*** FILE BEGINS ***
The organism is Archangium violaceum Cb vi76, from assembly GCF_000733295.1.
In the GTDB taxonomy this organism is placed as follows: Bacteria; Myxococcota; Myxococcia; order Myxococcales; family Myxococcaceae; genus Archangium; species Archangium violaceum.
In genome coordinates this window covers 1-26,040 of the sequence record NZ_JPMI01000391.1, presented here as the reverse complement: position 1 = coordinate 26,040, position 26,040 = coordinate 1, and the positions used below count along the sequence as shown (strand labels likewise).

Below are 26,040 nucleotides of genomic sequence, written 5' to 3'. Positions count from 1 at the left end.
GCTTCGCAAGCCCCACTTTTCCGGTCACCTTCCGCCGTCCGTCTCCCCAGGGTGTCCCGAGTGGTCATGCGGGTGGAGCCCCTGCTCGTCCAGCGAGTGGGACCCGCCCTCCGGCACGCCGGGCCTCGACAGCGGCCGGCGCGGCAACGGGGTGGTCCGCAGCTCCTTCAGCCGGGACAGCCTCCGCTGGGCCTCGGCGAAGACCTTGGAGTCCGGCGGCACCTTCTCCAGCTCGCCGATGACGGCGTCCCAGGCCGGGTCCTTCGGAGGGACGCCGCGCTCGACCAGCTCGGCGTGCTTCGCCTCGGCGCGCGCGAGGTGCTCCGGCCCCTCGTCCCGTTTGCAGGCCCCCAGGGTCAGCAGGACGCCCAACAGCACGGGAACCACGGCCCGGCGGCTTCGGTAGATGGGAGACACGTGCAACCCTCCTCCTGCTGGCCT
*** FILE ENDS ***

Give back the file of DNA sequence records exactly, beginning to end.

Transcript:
The organism is Archangium violaceum Cb vi76, from assembly GCF_000733295.1.
In the GTDB taxonomy this organism is placed as follows: Bacteria; Myxococcota; Myxococcia; order Myxococcales; family Myxococcaceae; genus Archangium; species Archangium violaceum.
In genome coordinates this window covers 1-26,040 of the sequence record NZ_JPMI01000391.1, presented here as the reverse complement: position 1 = coordinate 26,040, position 26,040 = coordinate 1, and the positions used below count along the sequence as shown (strand labels likewise).

Below are 26,040 nucleotides of genomic sequence, written 5' to 3'. Positions count from 1 at the left end.
GCTTCGCAAGCCCCACTTTTCCGGTCACCTTCCGCCGTCCGTCTCCCCAGGGTGTCCCGAGTGGTCATGCGGGTGGAGCCCCTGCTCGTCCAGCGAGTGGGACCCGCCCTCCGGCACGCCGGGCCTCGACAGCGGCCGGCGCGGCAACGGGGTGGTCCGCAGCTCCTTCAGCCGGGACAGCCTCCGCTGGGCCTCGGCGAAGACCTTGGAGTCCGGCGGCACCTTCTCCAGCTCGCCGATGACGGCGTCCCAGGCCGGGTCCTTCGGAGGGACGCCGCGCTCGACCAGCTCGGCGTGCTTCGCCTCGGCGCGCGCGAGGTGCTCCGGCCCCTCGTCCCGTTTGCAGGCCCCCAGGGTCAGCAGGACGCCCAACAGCACGGGAACCACGGCCCGGCGGCTTCGGTAGATGGGAGACACGTGCAACCCTCCTCCTGCTGGCCT